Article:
7. Plenge, R. M., Stevenson, R. A., Lubs, H. A., Schwartz, C. E. & Willard, H. F. Skewed X-chromosome inactivation is a common feature of X-linked mental retardation disorders. American journal of human genetics 71, 168-173, doi:10.1086/341123 (2002).
  8. Hall, D. A. et al. Update on the Clinical, Radiographic, and Neurobehavioral Manifestations in FXTAS and FMR1 Premutation Carriers. Cerebellum 15, 578-586, doi:10.1007/s12311-016-0799-4 (2016).
  9. Leehey, M. A. Fragile X-associated tremor/ataxia syndrome: clinical phenotype, diagnosis, and treatment. Journal of investigative medicine : the official publication of the American Federation for Clinical Research 57, 830-836, doi:10.2310/JIM.0b013e3181af59c4 (2009).
  10. Hall, D., Tassone, F., Klepitskaya, O. & Leehey, M. Fragile X-associated tremor ataxia syndrome in FMR1 gray zone allele carriers. Movement disorders : official journal of the Movement Disorder Society 27, 296-300, doi:10.1002/mds.24021 (2012).
  11. Liu, Y., Winarni, T. I., Zhang, L., Tassone, F. & Hagerman, R. J. Fragile X-associated tremor/ataxia syndrome (FXTAS) in grey zone carriers. Clinical genetics 84, 74-77, doi:10.1111/cge.12026 (2013).
  12. Pretto, D. I. et al. Intranuclear inclusions in a fragile X mosaic male. Translational neurodegeneration 2, 10, doi:10.1186/2047-9158-2-10 (2013).
  13. Loesch, D. Z. et al. Fragile X-associated tremor/ataxia phenotype in a male carrier of unmethylated full mutation in the FMR1 gene. Clinical genetics 82, 88-92, doi:10.1111/j.1399-0004.2011.01675.x (2012).
  14. Santa Maria, L. et al. FXTAS in an unmethylated mosaic male with fragile X syndrome from Chile. Clinical genetics 86, 378-382, doi:10.1111/cge.12278 (2014).
  15. Berry-Kravis, E. et al. Fragile X-associated tremor/ataxia syndrome: clinical features, genetics, and testing guidelines. Movement disorders : official journal of the Movement Disorder Society 22, 2018-2030, quiz 2140, doi:10.1002/mds.21493 (2007).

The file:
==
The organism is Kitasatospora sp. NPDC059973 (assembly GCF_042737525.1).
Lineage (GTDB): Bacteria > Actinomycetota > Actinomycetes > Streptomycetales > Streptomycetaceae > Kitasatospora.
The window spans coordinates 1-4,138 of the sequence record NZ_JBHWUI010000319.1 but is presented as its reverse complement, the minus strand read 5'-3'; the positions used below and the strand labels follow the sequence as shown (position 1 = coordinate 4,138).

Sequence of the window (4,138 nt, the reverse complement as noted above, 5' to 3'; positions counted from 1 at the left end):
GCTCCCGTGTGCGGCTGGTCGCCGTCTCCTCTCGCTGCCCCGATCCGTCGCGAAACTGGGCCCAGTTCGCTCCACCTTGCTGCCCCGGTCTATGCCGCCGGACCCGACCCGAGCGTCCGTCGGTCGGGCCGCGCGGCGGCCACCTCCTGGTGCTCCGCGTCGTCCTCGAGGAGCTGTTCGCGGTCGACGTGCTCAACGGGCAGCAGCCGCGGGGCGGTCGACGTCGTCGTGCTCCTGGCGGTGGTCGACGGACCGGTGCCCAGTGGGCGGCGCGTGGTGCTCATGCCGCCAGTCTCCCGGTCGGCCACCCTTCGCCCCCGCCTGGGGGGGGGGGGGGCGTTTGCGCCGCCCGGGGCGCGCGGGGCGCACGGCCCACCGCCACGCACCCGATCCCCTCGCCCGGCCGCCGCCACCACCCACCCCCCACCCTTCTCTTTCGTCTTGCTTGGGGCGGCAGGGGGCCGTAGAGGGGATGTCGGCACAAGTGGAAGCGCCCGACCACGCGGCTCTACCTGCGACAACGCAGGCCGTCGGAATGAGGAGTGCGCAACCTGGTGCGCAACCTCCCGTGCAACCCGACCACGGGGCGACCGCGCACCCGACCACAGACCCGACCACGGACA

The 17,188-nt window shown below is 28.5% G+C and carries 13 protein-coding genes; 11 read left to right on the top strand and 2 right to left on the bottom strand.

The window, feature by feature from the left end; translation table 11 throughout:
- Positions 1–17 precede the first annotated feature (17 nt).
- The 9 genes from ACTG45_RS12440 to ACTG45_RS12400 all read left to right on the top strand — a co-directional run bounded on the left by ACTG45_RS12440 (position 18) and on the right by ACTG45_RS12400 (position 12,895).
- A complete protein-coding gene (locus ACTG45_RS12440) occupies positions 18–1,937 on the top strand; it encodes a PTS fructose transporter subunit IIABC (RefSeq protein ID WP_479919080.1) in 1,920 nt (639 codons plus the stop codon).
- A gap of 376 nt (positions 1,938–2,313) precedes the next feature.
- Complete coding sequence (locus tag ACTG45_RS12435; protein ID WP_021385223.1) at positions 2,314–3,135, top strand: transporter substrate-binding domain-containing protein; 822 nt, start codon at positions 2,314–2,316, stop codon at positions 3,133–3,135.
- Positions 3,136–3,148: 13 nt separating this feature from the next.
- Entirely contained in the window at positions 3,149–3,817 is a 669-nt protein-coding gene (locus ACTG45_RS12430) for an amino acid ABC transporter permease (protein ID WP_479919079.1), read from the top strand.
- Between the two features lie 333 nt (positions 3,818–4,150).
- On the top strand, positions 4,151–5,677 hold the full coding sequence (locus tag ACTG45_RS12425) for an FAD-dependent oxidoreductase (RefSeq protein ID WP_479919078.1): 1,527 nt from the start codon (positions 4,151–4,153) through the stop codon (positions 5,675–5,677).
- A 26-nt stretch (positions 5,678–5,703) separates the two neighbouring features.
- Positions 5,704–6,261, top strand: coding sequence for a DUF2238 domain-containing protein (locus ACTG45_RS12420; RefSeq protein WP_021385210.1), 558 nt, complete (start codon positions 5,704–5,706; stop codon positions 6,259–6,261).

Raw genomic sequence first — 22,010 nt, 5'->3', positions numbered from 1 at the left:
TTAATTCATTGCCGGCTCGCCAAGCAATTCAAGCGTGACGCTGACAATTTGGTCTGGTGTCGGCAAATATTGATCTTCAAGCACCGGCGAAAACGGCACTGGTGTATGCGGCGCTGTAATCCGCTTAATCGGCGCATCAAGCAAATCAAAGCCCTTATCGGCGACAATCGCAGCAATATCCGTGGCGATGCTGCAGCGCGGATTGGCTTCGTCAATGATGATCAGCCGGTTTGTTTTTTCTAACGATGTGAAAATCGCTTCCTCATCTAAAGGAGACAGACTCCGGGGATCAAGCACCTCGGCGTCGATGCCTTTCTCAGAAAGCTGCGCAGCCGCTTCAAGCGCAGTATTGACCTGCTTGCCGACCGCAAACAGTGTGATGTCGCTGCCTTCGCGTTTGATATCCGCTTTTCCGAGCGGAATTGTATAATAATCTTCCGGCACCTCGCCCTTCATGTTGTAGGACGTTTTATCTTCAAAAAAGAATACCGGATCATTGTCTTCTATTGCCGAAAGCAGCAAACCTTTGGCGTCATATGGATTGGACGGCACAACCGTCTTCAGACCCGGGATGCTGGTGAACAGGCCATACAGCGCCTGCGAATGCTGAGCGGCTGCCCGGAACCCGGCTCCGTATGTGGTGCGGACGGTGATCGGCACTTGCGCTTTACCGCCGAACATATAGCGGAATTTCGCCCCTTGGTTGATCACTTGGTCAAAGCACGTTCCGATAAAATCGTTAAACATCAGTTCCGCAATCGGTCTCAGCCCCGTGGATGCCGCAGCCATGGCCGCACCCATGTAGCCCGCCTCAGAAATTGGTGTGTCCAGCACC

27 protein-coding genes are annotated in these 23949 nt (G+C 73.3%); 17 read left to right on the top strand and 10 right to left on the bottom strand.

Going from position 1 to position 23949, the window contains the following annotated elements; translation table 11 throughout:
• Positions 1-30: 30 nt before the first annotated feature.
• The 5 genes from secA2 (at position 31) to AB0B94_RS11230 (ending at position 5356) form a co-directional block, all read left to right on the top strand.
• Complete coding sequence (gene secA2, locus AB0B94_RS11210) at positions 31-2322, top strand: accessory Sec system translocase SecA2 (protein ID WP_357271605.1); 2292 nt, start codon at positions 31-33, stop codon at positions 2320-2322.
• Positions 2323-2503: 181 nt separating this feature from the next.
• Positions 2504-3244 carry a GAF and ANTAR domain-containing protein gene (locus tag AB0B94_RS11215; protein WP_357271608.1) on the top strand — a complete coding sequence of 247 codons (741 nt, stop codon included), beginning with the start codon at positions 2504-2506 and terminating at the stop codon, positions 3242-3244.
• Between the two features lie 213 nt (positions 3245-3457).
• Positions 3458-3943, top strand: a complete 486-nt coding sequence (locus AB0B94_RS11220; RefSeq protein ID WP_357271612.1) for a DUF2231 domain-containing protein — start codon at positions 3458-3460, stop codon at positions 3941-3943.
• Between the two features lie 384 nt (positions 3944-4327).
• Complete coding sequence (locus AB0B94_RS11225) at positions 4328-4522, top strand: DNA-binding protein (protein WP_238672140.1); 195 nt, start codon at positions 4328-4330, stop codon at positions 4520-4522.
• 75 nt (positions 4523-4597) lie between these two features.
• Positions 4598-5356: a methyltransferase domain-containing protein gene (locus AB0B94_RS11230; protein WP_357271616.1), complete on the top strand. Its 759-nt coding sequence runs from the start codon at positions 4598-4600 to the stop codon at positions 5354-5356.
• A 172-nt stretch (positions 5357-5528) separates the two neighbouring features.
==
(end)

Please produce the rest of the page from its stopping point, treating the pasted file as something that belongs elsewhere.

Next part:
16. Shakkottai, V. G. & Fogel, B. L. Clinical neurogenetics: autosomal dominant spinocerebellar ataxia. Neurologic clinics 31, 987-1007, doi:10.1016/j.ncl.2013.04.006 (2013).
  17. Nolin, S. L. et al. Fragile X full mutation expansions are inhibited by one or more AGG interruptions in premutation carriers. Genetics in medicine : official journal of the American College of Medical Genetics 17, 358-364, doi:10.1038/gim.2014.106 (2015).

FXTAS Glossary

Tremor: A quivering or shaking movement that happens when you are not trying to do it (involuntary).  Action tremor occurs when you’re actively trying to do something.  Rest tremor occurs when the muscles are at rest, and you are not trying to move.

Ataxia: Loss of control or incoordination of body movements

  • Cerebellar ataxia: A loss of body control caused by differences in the cerebellum, the part of the brain that coordinates movement.  The first signs that someone has cerebellar ataxia might be bad balance and walking, and uncoordinated eye movements.  It can cause poor articulation when speaking or slurred speech, which is called dysarthria.

Appendicular ataxia: A form of cerebellar ataxia that lowers coordination mostly in the arms, hands, legs, and feet

Parkinsonism: A combination of symptoms including tremor, slow movements, rigidity or muscles being tensed, and unsteadiness

Autonomic dysfunction : Changes to the autonomic nervous system.  The autonomic nervous system controls things like heart rate, body temperature, breathing rate, and sensation or feeling.  Dysfunction or changes in the autonomic nervous system can lead to very high or low heart rates, sweating too much or too little, weakness, and other symptoms.

Peripheral neuropathy: Caused by damage to the peripheral nerves, which are the nerves that send information from you brain and spinal cord to the rest of your body.  This often feels like stabbing, burning, or tingling, especially in the hands and feet.

  • Sensory neuropathy: Caused by damage to the sensory nerves (these are the nerves that sense pain or temperature).  It may feel similar to peripheral neuropathy, and people may also have reduced ability to sense pain or very hot or cold temperatures.

Tandem gait: Often done as part of a neurologic examination, or during an exam with a Neurologist. Walking so that with each step, the toes of the back foot touch the heels of the front foot.

Cerebellar dysarthric “scanning” speech: Words are broken into separate syllables, often with a pause between the syllables, and with each syllable spoken at different volumes.

Oculomotor: Having to do with eye movement.

Executive functioning: Executive functioning is an umbrella term for the skills requiring mental control and self-regulation.  Executive functioning skills include inhibition (the ability to stop your behavior at the appropriate time), the ability to shift easily from one situation to another, the ability to regulate your emotional responses, and others.  Impairment in executive function occurs when a person has difficulties with one or more of the executive function skills.

Temporal sequencing : A sequence of events happening in a period of time.  Remembering the order of events is important to our everyday lives.